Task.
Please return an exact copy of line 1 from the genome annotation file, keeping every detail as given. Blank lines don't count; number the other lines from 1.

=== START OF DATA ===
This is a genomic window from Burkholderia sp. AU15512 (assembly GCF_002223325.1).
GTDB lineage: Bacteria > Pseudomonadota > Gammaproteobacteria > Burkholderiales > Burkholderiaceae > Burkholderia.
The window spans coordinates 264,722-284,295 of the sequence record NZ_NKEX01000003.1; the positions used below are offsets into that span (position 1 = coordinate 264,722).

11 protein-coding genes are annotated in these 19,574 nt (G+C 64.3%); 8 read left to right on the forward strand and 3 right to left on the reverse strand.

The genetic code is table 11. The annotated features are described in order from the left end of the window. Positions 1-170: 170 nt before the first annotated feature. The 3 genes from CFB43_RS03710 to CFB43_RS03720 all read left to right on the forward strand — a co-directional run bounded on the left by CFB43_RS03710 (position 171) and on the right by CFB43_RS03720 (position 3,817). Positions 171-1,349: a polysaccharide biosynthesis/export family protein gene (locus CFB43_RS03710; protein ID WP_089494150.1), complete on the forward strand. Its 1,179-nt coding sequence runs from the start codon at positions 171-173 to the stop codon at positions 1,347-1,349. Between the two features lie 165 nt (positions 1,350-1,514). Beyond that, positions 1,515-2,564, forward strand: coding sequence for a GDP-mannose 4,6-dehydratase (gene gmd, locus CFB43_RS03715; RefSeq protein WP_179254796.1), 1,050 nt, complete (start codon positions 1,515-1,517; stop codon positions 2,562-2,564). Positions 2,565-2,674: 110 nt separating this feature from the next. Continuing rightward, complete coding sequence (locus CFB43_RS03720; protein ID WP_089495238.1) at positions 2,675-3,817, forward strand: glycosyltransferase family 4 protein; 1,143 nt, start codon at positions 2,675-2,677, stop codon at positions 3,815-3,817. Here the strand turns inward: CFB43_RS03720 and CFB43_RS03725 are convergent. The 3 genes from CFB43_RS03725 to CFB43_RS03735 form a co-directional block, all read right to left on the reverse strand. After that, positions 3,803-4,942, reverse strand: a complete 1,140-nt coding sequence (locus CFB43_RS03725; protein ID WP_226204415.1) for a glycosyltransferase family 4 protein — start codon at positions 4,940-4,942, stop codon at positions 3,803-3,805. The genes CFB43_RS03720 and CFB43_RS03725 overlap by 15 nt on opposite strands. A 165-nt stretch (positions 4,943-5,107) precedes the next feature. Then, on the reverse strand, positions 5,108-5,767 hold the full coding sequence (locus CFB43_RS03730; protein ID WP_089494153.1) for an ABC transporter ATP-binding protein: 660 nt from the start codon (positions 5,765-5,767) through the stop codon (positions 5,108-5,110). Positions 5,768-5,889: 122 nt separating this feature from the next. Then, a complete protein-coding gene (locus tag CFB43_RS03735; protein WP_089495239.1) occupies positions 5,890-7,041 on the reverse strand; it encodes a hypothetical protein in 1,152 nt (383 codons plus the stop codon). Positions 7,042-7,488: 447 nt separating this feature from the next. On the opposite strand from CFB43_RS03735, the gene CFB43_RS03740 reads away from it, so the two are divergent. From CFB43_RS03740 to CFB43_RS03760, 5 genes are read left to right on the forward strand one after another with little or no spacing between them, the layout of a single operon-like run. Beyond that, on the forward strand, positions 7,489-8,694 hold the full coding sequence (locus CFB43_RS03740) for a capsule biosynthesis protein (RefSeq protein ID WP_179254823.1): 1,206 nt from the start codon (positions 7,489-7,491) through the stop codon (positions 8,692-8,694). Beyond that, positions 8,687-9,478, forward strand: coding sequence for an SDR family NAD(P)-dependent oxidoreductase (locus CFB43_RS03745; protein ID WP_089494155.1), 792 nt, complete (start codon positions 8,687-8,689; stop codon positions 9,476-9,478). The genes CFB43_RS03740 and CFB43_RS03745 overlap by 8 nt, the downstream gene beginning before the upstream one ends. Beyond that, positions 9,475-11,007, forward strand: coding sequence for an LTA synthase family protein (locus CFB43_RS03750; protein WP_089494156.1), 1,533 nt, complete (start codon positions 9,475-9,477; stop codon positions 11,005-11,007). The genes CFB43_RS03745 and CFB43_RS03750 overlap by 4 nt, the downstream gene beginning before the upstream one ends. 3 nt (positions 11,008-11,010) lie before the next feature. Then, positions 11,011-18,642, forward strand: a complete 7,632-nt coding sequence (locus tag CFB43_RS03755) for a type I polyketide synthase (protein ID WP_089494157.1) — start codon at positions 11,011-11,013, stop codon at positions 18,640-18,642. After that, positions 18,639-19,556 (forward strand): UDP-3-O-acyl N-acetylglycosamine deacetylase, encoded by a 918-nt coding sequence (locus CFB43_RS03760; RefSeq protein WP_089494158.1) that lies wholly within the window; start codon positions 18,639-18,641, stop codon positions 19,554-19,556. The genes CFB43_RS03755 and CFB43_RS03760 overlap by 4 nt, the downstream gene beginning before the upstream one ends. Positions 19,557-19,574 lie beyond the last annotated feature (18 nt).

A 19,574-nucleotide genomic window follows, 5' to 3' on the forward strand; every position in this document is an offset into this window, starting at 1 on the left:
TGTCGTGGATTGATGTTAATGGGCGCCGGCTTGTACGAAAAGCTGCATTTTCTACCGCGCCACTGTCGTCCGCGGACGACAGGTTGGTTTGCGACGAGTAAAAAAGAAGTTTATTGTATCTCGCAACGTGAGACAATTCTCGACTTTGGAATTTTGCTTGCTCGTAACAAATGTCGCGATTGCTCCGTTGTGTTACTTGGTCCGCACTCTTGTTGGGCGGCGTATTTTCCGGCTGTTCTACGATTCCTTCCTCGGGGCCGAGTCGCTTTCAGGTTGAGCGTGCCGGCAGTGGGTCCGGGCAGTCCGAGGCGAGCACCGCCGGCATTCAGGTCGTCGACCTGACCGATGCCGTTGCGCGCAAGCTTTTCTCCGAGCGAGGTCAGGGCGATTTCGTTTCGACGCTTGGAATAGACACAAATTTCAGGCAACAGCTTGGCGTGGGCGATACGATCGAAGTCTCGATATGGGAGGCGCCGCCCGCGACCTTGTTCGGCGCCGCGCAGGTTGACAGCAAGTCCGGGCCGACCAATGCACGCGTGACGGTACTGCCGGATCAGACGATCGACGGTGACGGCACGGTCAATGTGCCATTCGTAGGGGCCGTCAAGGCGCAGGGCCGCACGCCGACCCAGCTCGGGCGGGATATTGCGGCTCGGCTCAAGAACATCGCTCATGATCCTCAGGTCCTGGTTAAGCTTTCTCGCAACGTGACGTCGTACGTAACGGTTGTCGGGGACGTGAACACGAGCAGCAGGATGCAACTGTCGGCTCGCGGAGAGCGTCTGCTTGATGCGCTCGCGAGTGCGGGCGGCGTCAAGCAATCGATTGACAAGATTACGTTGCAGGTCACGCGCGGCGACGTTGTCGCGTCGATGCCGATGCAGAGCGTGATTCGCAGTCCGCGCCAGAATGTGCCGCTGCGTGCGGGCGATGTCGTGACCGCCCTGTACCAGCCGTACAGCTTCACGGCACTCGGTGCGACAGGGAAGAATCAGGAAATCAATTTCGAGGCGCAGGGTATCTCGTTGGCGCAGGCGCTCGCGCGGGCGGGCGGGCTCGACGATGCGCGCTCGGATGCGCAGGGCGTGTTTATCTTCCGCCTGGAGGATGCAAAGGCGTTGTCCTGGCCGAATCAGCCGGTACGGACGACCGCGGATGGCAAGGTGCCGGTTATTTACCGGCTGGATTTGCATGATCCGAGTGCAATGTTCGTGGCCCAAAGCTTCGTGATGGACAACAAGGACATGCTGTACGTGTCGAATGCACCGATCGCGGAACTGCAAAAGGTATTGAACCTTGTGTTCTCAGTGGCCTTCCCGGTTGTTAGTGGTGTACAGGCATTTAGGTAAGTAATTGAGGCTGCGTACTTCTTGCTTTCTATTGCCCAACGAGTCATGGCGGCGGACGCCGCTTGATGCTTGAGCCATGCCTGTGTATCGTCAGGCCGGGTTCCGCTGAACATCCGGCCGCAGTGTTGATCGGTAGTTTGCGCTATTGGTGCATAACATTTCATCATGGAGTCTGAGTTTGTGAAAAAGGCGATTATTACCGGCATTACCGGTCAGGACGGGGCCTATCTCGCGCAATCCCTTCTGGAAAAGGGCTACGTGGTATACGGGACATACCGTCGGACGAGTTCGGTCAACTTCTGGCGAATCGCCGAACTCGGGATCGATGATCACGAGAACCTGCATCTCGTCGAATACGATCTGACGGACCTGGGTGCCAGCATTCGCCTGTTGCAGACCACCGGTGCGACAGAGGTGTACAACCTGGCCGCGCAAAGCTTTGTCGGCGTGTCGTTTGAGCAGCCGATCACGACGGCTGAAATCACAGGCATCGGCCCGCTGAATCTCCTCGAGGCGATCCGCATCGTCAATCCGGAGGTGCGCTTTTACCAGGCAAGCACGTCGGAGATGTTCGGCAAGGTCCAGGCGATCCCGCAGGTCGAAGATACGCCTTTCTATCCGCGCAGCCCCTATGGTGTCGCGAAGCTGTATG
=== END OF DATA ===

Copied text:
This is a genomic window from Burkholderia sp. AU15512 (assembly GCF_002223325.1).